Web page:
Activities in the Milford Road/Milford Sound area

Enjoy many activities along the Milford Road and in beautiful Milford Sound/Piopiotahi, including walking and tramping, boating, climbing, fishing, guided activities, hunting, kayaking and more.

Tracks and walks – Milford Road/Milford Sound including the Milford and Routeburn Tracks (Great Walks), and many attractive short and day walks accessible from the Milford Road.

Bird & wildlife watching

Walking in beech forest at many of the short walks in the Eglinton Valley (e.g. Lake Gunn Nature Walk), you might commonlfy see small bush birds like tomtits, grey warblers, fantails, riflemen, NZ robins, chaffinches and brown creepers. If you are keen you may spot rarer birds like the endangered mohua/yellowhead or native parakeet/kakariki. Whio/ Blue Duck are also being successfully managed in the area and numbers have grown to the point where they are regularly seen at Monkey Creek and the lower Cleddau river.

The kea, mountain parrots, are often seen around the Homer Tunnel - watch your belongings though as they are very cheeky! Occasionally on the East Homer Nature Walk you may hear or glimpse a rare rock wren too - they live amongst the large boulders.

See: Milford Road Natural history and conservation

Camping

Along the Milford Road (between Te Anau and The Divide) you can stay at one of ten DOC camping areas. These are in picturesque spots beside bush, rivers and lakes, often with opportunities for bush walks or trout fishing nearby. Most have fire places, picnic tables, toilets and access to river water, and are very reasonably priced (take cash for self registration).

Please note that freedom camping (within 200m of the road) is not allowed on the Milford Road.

See: Conservation campsites in the Fiordland region

Climbing

The Darran Mountains provide the greatest climbing challenge in the Fiordland area.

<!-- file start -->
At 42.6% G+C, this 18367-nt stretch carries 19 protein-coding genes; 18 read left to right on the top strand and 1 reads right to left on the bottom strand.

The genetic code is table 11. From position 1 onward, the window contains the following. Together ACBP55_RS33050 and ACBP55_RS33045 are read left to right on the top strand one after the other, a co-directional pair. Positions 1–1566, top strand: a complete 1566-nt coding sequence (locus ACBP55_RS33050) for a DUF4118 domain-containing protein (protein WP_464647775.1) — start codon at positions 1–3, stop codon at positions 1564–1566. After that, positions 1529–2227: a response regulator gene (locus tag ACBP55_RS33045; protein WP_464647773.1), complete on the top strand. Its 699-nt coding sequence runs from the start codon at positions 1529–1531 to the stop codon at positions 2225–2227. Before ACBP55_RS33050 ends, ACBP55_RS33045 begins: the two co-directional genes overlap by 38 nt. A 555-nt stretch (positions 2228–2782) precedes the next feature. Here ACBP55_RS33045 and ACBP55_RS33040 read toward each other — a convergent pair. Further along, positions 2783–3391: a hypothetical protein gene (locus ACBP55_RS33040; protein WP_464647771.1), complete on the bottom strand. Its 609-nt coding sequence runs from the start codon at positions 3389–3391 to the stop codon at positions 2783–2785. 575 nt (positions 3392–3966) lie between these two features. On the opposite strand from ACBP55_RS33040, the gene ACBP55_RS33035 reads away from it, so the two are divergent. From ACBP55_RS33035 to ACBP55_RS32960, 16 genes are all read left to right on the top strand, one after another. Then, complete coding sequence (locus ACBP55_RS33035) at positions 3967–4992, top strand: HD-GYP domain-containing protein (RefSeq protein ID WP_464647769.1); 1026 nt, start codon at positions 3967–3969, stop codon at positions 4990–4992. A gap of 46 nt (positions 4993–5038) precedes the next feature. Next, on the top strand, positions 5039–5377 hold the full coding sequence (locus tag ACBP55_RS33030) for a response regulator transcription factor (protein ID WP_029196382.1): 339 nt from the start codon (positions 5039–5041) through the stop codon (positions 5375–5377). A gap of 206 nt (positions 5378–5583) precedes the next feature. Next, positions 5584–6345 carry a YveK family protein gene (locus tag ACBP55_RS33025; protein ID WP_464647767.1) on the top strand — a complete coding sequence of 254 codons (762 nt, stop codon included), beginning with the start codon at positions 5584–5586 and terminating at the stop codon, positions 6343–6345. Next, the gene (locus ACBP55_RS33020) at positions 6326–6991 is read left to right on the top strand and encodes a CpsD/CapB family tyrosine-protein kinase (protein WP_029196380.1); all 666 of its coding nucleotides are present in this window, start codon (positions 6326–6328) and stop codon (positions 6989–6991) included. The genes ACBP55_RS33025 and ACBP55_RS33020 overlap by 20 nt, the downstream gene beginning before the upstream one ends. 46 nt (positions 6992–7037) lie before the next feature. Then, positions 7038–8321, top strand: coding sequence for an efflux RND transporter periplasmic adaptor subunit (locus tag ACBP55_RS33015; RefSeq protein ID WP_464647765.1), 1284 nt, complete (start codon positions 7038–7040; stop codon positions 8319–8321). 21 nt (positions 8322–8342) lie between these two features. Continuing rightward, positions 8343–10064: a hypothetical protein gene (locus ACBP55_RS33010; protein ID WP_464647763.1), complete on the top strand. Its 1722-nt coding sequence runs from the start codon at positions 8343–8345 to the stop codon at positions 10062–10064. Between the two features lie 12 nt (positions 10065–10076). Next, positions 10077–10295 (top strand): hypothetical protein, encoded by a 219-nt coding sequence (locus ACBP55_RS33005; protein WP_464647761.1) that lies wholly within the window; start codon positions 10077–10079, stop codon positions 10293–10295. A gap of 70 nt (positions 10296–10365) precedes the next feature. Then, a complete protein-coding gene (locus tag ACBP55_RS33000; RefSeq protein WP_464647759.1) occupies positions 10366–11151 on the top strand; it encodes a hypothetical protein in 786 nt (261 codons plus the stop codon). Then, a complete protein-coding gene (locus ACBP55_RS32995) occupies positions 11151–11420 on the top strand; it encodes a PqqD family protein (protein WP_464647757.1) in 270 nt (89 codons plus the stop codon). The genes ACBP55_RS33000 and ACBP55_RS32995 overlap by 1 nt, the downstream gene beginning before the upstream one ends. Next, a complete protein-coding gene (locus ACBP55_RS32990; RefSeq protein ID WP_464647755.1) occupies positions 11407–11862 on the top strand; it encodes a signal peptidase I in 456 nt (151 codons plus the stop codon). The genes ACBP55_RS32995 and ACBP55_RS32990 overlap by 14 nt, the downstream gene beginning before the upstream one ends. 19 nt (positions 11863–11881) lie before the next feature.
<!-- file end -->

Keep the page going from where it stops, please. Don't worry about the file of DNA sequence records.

The most popular access is via the upper Hollyford Valley just off the Milford Road, south-east of the Homer Tunnel. Accommodation is available at the Homer Hut (external site) (NZ Alpine Club website).

See: Climbing in Fiordland

Diving & snorkelling

Piopiotahi (Milford Sound) Marine Reserve is one of the most popular places in Fiordland to dive and see the black corals for which the fiords are famous. The reserve covers an area of 690 hectares along the northern side of Milford Sound, from the head of the Sound to Dale Point.

See: Diving and snorkelling in Fiordland

Fishing

The Milford Road offers access to the Eglinton & Cleddau Rivers. Both of which offer trout fisherman scenic, well stocked fishing holes. Fly fishing only.

See: Fishing in Fiordland

Hunting

The Milford Raod offers access the popular red deer hunting areas of the Eglinton and Hollyford Valleys.

See: Hunting in Fiordland

Kayaking

Milford Sound is a very steep sided fiord with striking beauty, but busy with boat traffic. The southern side is more sheltered from the prevailing westerly winds, in particular the afternoon day breeze during summer. For camping there are two spots – Harrison Cove and Anita Bay. Access is by boat ramp off Deepwater Basin Road in Milford Sound. It is reccommeded to go with a guided company unless you have a high skill & experience level.

Guided kayaking and kayak hire options (external site) - Destination Fiordland website

See: Kayaking in Fiordland

Scenic driving

The road from Te Anau to Milford Sound is one of New Zealand's most scenic drives.
Around every corner the vistas become even more dramatic - the U-shaped valleys open out then up to sheer, rugged basins and peaks as you near the road’s highest point.
Once through the Homer Tunnel, the road begins dropping and you will see grand views down to sea level.



Guided activities and tours

The Milford Road and Milford Sound are a hot spot for guided opportunities to explore this spectacular National Park and World Heritage Area. There are guided options for air, land and water and include all of the activities mentioned above.


 

Find out more

Weather

Maps

DOC maps: Discover the outdoors - DOC's key places, campsites, tracks and huts, and visitor centres on a map

Learn more

Check, Clean, Dry between waterways and stop the spread of didymo.

Didymo controls in Fiordland National Park

Safety

Follow the Outdoor Safety Code:
1. Plan your trip
2. Tell someone
3. Be aware of the weather
4. Know your limits
5. Take sufficient supplies

Alerts for Fiordland places

Contacts

Te Rua-o-te-moko / Fiordland National Park Visitor Centre
Phone:      +64 3 249 7924
Address:   Fiordland National Park
Visitor Centre
Lakefront Drive
Te Anau 9600
Email:   fiordlandvc@doc.govt.nz
Full office details